Skip to content




Protecting Your Equities

With all of the volatility that has recently transpired, you wonder why you own any stocks at all.  If you are an equity investor and about to throw in the towel, maybe it is time to redefine your strategy.  It has been a while since I have talked about hedging equities with VIX futures, but I thought I would put some practical information back into play.  The two most popular volatility exchange traded notes are VXX (short-term) and VXZ (mid-term).  For the hedging of equity positions over long horizons, VXX tends to massively underperform as a portfolio hedge.

The nice thing about VXX and VXZ is that they have a long price history provided by Barclays on Bloomberg under SPVXSTR for VXX and SPVXMTR for VXZ that goes back to December 2005.

The basic idea in using these exchange traded notes is to maintain a primarily long equity position while allocating a portion of your funds to one of the ETN’s.  We will use monthly data and assume that we rebalanced our positions to hold these allocations on a monthly basis.

In the case of VXX, we can see that adding a small allocation over this time period would have reduced the volatility of your portfolio.  Unfortunately, holding a position in VXX lost money and reduced your return with larger allocations:

VXZ performed much better over the time period.  In fact, over this particular piece of history you would have wanted to be long VXZ exclusively going into the global financial crisis.

Both of these strategies would be trumped by the dynamic VEQTOR allocation strategy, but that will be left for the interested readers to study.

As an alternative, what if we look at investing in dividend stocks while hedging with VIX futures?  The S&P Aristocrats Index provides a nice venue for that analysis:

Not a bad match.

You probably would have had a much easier time sleeping through 2008.


 

Dividends Still Don’t Lie: The Truth About Investing in Blue Chip Stocks and Winning in the Stock Market 

A timely follow-up to the bestselling classic Dividends Don’t Lie In 1988 Geraldine Weiss wrote the classic Dividends Don’t Lie, which focused on the Dividend-Yield Theory as a method of producing consistent gains in the stock market. Today, the approach of using the dividend yield to identify values in blue chip stocks still outperforms most investment methods on a risk-adjusted basis. Written by Kelley Wright, Managing Editor of Investment Quality Trends, with a new Foreword by Geraldine Weiss, this book teaches a value-based strategy to investing, one that uses a stock’s dividend yield as the primary measure of value. Rather than emphasize the price cycles of a stock, the company’s products, market strategy or other factors, this guide stresses dividend-yield patterns.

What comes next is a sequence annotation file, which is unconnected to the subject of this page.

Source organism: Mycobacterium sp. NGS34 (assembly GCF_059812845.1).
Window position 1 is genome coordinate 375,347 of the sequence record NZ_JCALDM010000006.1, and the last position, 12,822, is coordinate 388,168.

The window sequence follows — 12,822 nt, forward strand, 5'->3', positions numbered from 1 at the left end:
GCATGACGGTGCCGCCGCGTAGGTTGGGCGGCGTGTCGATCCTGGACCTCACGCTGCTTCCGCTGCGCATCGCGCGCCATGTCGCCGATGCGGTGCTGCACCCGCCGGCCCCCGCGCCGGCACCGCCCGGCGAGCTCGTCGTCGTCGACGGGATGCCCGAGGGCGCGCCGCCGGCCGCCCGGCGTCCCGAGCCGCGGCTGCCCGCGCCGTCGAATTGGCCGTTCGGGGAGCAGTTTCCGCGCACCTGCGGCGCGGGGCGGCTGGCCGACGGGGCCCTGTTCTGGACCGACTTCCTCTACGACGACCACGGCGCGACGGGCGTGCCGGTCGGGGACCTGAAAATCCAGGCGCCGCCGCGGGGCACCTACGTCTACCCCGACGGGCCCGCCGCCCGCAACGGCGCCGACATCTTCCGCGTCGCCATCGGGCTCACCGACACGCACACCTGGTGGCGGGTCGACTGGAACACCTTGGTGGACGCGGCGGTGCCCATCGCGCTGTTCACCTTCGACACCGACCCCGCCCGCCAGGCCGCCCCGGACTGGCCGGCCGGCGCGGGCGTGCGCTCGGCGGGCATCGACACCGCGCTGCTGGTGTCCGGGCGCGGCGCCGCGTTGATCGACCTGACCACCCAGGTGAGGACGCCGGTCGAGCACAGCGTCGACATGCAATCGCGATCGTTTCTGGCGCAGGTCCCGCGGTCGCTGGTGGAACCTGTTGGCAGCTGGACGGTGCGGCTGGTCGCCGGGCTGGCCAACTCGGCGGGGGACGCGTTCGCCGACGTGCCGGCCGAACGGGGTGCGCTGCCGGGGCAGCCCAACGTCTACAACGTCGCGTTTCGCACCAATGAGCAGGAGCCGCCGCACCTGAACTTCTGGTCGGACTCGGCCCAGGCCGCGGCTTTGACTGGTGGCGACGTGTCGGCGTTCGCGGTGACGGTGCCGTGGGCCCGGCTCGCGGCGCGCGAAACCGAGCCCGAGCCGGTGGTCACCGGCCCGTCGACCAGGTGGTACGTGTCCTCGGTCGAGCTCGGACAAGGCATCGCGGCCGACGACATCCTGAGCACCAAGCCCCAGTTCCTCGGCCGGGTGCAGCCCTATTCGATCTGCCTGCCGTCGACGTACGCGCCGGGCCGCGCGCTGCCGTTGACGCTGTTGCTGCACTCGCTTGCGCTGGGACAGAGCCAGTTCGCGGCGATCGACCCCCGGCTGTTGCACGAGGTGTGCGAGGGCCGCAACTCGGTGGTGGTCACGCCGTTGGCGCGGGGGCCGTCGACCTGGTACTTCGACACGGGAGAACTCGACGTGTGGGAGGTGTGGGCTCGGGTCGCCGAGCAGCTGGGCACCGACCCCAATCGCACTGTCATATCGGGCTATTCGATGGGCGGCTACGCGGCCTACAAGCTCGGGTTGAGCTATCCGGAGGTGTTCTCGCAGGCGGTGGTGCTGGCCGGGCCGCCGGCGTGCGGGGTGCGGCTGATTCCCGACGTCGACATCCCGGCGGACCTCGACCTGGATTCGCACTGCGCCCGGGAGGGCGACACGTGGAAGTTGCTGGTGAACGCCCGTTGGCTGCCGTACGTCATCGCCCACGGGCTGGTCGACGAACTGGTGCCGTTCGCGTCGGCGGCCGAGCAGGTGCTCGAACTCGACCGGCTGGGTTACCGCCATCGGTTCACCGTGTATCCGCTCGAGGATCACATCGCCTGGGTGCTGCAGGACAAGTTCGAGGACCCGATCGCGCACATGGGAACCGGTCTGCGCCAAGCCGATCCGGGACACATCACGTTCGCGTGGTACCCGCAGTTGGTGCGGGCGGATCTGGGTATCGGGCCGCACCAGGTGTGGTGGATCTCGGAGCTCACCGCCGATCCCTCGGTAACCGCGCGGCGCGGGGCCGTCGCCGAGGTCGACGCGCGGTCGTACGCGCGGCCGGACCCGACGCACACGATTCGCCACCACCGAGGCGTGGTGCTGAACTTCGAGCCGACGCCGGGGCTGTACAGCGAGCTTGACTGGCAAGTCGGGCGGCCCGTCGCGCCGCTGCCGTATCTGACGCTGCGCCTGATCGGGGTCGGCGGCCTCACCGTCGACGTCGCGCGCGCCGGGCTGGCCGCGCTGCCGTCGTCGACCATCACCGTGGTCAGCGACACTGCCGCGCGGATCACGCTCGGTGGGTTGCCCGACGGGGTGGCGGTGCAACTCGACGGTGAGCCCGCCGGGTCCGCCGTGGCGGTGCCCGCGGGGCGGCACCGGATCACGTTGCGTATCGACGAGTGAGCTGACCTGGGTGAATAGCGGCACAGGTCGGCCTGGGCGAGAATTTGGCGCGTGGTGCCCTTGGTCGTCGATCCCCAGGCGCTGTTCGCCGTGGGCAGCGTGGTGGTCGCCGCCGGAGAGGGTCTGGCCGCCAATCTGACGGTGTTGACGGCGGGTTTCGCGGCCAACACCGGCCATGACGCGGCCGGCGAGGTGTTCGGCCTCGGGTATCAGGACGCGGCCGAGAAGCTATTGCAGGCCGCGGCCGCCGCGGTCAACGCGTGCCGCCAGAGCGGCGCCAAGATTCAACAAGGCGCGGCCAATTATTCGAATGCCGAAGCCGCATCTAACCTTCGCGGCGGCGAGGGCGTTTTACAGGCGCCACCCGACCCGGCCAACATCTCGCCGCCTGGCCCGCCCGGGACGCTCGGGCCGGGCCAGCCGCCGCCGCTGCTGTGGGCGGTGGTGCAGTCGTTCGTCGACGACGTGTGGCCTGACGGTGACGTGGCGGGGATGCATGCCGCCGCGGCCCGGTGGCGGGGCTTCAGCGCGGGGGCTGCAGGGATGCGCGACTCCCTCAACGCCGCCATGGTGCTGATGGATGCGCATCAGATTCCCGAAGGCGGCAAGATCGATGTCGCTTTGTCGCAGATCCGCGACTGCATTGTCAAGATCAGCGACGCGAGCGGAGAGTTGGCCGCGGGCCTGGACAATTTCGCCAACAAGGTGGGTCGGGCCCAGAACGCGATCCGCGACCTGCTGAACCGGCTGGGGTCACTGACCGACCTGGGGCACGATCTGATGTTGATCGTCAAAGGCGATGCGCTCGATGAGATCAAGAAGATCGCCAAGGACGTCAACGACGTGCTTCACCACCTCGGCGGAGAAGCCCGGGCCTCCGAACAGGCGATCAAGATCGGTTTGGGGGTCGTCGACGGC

• Details a straightforward system of investing in stick-to-quality blue-chip stocks with reliable dividend histories
  • Discusses how to buy and sell when dividend yields instruct you to do so
  • Investors looking for safety and transparency will quickly discover how dividends offer the yields they desire

 

 

 

Be Sociable, Share!

Posted in Markets, Trading Ideas.

Tagged with , , , , , , , , , , .


3 Responses

Stay in touch with the conversation, subscribe to the RSS feed for comments on this post.

Continuing the Discussion

  1. Friday links: a wider Channel | Abnormal Returns linked to this post on December 9, 2011

    […] Hedging your portfolio with volatility products.  (SurlyTrader) […]

  2. Friday links: a wider Channel linked to this post on December 9, 2011

    […] Hedging your portfolio with volatility products.  (SurlyTrader) […]

  3. Friday links: a wider Channel | shbanchang.info linked to this post on December 10, 2011

    […] Hedging your portfolio with volatility products. (SurlyTrader) […]



Some HTML is OK

or, reply to this post via trackback.



Get Adobe Flash player
Copyright © 2009-2013 SurlyTrader DISCLAIMER The commentary on this blog is not meant to be taken as an investment advice. The author is not a registered investment adviser. There is no substitute for your own due diligence. Please be aware that investing is inherently a risky business and if you chose to follow any of the advice on this site, then you are accepting the risks associated with that investment. The Author may have also taken positions in the stocks or investments that are being discussed and the author may change his position at any time without warning.

Yellow Pages for USA and Canada SurlyTrader - Blogged

ypblogs.com